News Release

Wild bees develop tolerance to veterinary drugs

Peer-Reviewed Publication

PNAS Nexus

Route of avermectin exposure in stingless bee colonies


Potential route of avermectin exposure in stingless bee colonies located in livestock dominated landscapes. When ivermectin is applied to cattle to treat endo and ectoparasites, residues end up in the urine and feces, which flowering plants can absorb. Inside the plant, ivermectin can biotransform into abamectin through desaturase enzymes and contaminate the pollen. Bees forage contaminated pollen that is transported to their colonies.

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Credit: Obregon et al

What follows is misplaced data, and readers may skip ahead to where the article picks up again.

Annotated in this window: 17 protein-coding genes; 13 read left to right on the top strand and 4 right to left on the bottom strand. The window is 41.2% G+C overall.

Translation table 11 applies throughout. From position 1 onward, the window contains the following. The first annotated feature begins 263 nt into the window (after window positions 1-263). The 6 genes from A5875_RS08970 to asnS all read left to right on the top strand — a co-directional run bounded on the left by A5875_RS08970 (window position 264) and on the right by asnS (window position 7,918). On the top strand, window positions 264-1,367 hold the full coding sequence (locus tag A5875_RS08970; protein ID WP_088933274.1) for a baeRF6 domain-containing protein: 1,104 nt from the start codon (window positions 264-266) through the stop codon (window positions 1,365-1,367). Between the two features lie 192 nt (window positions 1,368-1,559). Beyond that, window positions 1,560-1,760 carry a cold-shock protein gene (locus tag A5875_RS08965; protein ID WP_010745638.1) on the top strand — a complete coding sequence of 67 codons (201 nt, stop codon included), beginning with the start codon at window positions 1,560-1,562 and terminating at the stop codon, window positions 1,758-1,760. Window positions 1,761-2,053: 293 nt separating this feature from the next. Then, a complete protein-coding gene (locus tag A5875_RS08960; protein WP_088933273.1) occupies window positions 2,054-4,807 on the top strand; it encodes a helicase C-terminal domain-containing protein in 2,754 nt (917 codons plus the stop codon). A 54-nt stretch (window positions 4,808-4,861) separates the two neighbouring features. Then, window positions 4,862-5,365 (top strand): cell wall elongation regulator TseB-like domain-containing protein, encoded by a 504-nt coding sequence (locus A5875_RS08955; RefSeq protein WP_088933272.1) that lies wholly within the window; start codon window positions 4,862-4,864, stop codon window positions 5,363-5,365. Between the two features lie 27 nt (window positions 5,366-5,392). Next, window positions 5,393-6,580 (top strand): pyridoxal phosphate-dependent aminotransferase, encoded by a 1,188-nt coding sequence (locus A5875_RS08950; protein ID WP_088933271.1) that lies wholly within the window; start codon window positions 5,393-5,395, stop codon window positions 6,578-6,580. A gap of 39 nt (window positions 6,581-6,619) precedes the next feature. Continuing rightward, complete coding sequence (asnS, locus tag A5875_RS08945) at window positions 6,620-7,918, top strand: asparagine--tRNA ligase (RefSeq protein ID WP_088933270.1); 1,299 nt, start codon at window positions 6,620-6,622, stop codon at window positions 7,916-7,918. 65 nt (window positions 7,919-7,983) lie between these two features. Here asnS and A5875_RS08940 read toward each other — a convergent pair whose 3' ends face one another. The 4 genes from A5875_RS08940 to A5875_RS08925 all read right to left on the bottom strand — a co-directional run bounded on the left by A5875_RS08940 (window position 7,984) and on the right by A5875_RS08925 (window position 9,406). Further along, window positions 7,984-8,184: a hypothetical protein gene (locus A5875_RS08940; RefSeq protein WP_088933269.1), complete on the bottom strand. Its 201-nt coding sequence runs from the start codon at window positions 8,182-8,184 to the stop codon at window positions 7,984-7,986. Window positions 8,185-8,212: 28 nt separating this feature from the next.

Stingless bees in the Colombian Andes are adapting to a derivative of the ubiquitous insecticide ivermectin, which the bees ingest along with pollen from pasture flowers, according to a study. Over four months, Diana Obregón and her colleagues gathered bee bread from 16 wild colonies of the stingless bee Tetragonisca angustula. Colony growth was measured by colony weight changes over time. Bee bread is the compressed packet of pollen that bees create to carry back to the hive. The authors performed palynological and pesticide analysis on the bee bread, and found abamectin in 59.3% of the samples, with concentrations ranging from 9.6 to 1856 µg/kg. Concentrations at the high end of this range are thought to be lethal to bees, but colonies with high levels of abamectin were growing at similar rates to colonies with low levels of abamectin. Through manipulative experiments, the authors determined that the bees in areas where much of the land was pasture were developing tolerance to abamectin—and that the abamectin ultimately derived from the cattle anti-parasite medication ivermectin. Abamectin differs from ivermectin by only one double bond in its chemical structure. When cattle excrete ivermectin, it is taken up by plants from the soil. The plants then transform it into abamectin via desaturase enzymes. In part due to their tolerance to abamectin, bee colonies in areas with a high proportion of pasture were found to grow at the same rates as colonies in low-pasture areas, according to the authors.

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